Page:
HIGH RATES FROM PROCESS: Underpitching of yeast; long periods of wort cooling (overnight); contamination from equipment; poor yeast strain; too-soon clearing (fining) of yeast (before it can reabsorb the diacetyl); too long an acid rest in mash; high adjunct ratio in wort; low fermentation temperature; premature lagering; any process that stimulates yeast then immediately removes it from suspension; use of contaminated sediment for re-pitching (bacteria coexists with yeast in the sediment).

REDUCTION: Sanitation, quick wort chilling combined with adequate yeast starter amount (8 ounces of slurry to 5 gallons), adequate time for primary ferment before lagering or fining/filtering, all-malt recipe, higher temperature primary fermentation, pure yeast culture, washing yeast sediment prior to repitching.

EXAMPLES: HIGH: contaminated homebrew; MODERATE: Sam Smith’s Nut Brown Ale, Pete’s Wicked Ale.


CHARACTERISTICS: Volatile sulfur-based compounds that can give beer a taste and aroma of cooked corn, celery, cabbage or parsnip to almost oystery-shellfish-like in high concentrations. These include dimethyl sulfide (DMS), diethyl sulfide, and di-isopropyl sulfide. DMS is first perceived in aroma at around 30 ppb, and the other compounds at considerably lower concentrations. These compounds are undesirable in beer in high amounts.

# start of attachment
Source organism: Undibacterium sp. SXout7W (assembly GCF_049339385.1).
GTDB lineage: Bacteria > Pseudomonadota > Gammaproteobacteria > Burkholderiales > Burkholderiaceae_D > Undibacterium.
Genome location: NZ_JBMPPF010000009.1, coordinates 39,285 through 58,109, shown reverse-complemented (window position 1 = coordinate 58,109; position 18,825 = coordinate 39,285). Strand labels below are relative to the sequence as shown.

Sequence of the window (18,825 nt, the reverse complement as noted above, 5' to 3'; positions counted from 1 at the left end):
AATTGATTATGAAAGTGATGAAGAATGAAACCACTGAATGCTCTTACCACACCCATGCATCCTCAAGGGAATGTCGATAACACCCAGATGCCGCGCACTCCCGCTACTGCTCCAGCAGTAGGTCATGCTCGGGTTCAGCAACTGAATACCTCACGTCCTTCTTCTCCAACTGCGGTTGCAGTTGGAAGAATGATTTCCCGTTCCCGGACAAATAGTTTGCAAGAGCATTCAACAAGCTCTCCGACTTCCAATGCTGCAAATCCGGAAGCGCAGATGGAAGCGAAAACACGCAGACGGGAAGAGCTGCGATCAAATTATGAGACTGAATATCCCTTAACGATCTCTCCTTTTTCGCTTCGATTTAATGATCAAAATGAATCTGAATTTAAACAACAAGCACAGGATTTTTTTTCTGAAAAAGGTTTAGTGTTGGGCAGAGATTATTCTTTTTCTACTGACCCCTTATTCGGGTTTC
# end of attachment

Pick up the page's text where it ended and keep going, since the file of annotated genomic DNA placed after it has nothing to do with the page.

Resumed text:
CAUSES: Wort bacteria (Obesumbacterium or Hafnia) is a major cause, especially of DMS. Coliform bacteria strains can also give a strong cooked-vegetable note. Additionally, these compounds can be formed during the kilning of green malt and during mashing. DMS is also formed by the yeast in a normal fermentation, and during slow cooling of the wort by a non-microbiological chemical reaction.

HIGH LEVELS DUE TO PROCESS: Poor sanitation (primary cause); not boiling the wort for at least one hour; long cooling times (overnight) before pitching; underpitching; contaminated yeast (especially packet yeast and recovered sediment); high moisture malt; over-sparging with water below 160 degrees.=

REDUCTION: Good sanitation; fresh yeast culture; good one hour or more rolling boil; quick wort cooling; high pitching rates; use of 2-row English malt; proper sparging.

EXAMPLES: Contaminated homebrew.


CHARACTERISTICS: Aromatic compounds that are identified as fruity and estery in higher amounts. The flavor and aroma of fruits such as strawberry, grapefruit, banana, raspberry, apple and pear and others can appear in beer due to these esters. Depending on the style, this can be a desired flavor or one totally unsuitable. Ales and high gravity beers are high in fruity-estery content, while pilsners and American lagers are low.

CHEMISTRY: A by-product of fermentation produced by the yeast. Fruity-estery characteristics increase with fermentation temperature.